Photos show Russian ships were close to Nord Stream sabotage site four days before explosions

Brian Whitaker
3 min readApr 18, 2023

The Danish navy has confirmed that it took photographs of Russian ships in the Baltic Sea close to an area where explosions ruptured Nord Stream gas pipelines four days later.

The patrol vessel Nymfen took 112 photos of the Russian ships but the Danish Defence Command says it will not be releasing the images, citing their “intelligence value”.

This followed a request from the Danish newspaper Dagbladet Information for access “to the photos and video recordings of Russian vessels” taken from the Nymfen on September 22 last year. Although the Danish navy has photos it says there are no videos.

Shortly after midnight on September 21, three Russian vessels — the SS-750 rescue ship and two rescue tugboats, the Aleksandr Frolov and SB-123, left Baltiysk naval base in Kaliningrad Oblast. These are of particular interest because their on-board equipment could potentially have been useful for planting explosives. The two tugs have lifting equipment while the larger SS-750 rescue ship carries AS-26, a Priz-class mini-submarine.

Russian rescue ship SS-750. The red-and-white mini-submarine can be seen at its stern (Source:

The red-and-white striped Priz class vessels have a range of 21 nautical miles and can dive to 1,000 metres (see video). They are designed mainly to rescue trapped submariners and can carry 20 passengers as well as a crew of four. They also have manipulator arms that can reportedly lift up to 50kg.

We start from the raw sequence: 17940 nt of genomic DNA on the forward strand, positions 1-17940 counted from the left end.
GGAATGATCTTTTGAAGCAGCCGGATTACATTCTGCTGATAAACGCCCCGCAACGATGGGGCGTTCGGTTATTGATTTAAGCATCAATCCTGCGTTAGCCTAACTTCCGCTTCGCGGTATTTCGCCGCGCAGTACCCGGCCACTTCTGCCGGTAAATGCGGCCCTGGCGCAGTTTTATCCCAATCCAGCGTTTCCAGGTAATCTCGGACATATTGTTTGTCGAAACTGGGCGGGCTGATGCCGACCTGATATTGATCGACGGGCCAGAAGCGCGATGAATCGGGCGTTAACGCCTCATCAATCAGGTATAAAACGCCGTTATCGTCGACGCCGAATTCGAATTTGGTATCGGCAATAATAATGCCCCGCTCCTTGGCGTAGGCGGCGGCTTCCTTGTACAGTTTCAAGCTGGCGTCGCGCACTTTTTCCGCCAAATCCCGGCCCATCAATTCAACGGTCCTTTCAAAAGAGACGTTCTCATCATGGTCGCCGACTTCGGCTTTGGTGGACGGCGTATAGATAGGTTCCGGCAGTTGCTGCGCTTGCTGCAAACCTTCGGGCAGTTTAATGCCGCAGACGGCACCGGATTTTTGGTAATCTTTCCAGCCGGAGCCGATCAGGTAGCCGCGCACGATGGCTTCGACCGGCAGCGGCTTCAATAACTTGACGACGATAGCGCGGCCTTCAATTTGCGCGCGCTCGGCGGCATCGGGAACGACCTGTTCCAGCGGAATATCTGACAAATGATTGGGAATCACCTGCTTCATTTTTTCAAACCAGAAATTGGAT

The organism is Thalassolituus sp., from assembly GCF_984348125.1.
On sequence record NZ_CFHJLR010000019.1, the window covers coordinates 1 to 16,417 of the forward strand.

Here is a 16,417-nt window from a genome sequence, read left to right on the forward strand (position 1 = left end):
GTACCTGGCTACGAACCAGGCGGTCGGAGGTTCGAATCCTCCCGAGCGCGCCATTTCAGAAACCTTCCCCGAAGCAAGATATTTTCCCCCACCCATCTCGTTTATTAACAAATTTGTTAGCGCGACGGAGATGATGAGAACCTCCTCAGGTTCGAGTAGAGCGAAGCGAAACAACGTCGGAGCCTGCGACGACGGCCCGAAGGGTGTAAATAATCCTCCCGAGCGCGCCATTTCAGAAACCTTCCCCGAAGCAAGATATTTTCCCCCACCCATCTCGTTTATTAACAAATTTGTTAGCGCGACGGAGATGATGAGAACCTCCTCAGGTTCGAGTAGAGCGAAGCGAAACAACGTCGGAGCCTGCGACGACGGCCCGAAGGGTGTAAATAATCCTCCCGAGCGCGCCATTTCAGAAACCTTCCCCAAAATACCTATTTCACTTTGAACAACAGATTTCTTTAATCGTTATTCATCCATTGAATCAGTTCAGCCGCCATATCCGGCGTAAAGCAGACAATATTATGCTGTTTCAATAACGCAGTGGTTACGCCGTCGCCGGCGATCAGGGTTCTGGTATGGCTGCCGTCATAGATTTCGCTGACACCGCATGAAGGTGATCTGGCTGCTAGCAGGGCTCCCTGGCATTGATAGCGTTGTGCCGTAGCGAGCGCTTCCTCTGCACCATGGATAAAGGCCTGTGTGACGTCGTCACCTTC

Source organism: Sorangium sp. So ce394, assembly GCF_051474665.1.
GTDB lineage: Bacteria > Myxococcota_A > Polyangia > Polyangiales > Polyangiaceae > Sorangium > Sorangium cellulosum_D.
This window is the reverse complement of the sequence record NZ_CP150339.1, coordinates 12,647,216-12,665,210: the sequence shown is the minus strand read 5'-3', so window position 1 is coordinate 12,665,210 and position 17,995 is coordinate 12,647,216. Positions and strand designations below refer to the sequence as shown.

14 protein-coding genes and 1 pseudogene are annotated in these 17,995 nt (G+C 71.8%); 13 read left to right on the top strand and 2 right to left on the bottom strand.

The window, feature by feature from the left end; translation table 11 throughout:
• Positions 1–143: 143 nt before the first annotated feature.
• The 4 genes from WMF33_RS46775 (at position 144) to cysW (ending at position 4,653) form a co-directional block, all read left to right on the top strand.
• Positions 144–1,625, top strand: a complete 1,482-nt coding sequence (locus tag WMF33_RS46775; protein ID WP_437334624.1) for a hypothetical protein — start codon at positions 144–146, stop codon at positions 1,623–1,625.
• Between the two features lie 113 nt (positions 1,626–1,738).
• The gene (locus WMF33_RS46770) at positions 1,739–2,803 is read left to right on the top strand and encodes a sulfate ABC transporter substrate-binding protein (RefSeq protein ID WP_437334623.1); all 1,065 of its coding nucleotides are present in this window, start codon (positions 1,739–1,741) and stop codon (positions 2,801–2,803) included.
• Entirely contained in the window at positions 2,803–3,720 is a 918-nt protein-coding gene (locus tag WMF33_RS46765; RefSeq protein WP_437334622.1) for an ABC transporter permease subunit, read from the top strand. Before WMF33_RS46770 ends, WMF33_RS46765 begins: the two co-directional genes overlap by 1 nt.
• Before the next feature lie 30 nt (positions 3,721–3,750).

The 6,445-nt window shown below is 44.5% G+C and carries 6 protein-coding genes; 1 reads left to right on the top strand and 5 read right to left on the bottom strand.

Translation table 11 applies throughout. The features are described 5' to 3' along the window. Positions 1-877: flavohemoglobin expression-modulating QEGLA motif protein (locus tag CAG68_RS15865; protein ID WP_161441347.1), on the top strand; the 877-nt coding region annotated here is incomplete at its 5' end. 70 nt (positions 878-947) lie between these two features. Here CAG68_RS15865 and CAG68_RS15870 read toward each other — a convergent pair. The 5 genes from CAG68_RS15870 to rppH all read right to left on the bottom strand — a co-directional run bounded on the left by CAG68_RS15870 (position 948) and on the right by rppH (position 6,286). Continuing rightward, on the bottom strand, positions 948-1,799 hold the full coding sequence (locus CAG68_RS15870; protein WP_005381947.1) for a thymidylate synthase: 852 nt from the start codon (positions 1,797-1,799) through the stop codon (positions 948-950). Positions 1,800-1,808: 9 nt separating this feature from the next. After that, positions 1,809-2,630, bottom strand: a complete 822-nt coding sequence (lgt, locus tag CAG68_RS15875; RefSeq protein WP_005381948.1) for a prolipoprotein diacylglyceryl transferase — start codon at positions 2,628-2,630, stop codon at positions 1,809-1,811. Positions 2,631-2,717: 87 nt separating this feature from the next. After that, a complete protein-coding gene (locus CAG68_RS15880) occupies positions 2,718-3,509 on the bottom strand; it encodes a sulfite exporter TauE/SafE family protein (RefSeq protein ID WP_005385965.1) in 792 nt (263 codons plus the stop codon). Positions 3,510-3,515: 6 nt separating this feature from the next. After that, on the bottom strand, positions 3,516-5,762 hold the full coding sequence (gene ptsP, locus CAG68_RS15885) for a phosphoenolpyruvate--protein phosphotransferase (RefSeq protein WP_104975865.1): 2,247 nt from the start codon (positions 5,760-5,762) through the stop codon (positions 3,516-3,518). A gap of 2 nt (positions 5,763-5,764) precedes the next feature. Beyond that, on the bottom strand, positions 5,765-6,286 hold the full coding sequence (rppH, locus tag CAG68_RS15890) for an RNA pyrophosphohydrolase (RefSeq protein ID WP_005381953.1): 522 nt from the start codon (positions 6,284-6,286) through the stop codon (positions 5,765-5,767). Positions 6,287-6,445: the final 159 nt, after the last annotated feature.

A Russian Priz-class mini-submarine. Credit:

Tracking systems turned off

The SS-750 was travelling “dark” with its Automatic Identification System (AIS) turned off, but the two tugs believed to be accompanying it kept their AIS turned on for a while. It showed them heading west, in the direction of the Danish island of Bornholm.

The Aleksandr Frolov tug was the last to turn off its AIS, at 14.22 on September 21. At that point it was 45 nautical miles from the sabotage area northeast of Bornholm, which it could have reached by about 19.30 — half an hour after sunset — if it continued at its previous speed.

At 19.50 on September 21 Denmark dispatched the P524 Nymfen patrol vessel, apparently to investigate. It arrived around 06.15 the following morning.

Movements of the Danish patrol vessel Nymfen on September 22 last year. Yellow markers show sites where explosions occurred four days later.

AIS tracking data shows the Nymfen made a series of manouevres which suggest it was monitoring activity in the area. The data is incomplete because the patrol ship’s AIS was turned off for some of the time. By early afternoon it had left the area and was heading towards Bornholm.

The existence of photographs taken by the Nymfen on September 22 is clear evidence that Russian vessels were close to the sabotage area, even if the Danish authorities are unwilling to name them or release the pictures.

What the Russians were doing there remains to be seen but if their activity was innocent it would be good to have a clear explanation so as to eliminate them from suspicion as soon as possible.

Note: Information about the Danish and Russian ships’ movements was compiled mainly by OSINT analyst Oliver Alexander. Two Substack articles (here and here) explain how he obtained it. Alexander also worked with the German news portal T-Online, which has articles here and here.

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Brian Whitaker

Former Middle East editor of the Guardian. Website: Author of 'Arabs Without God'.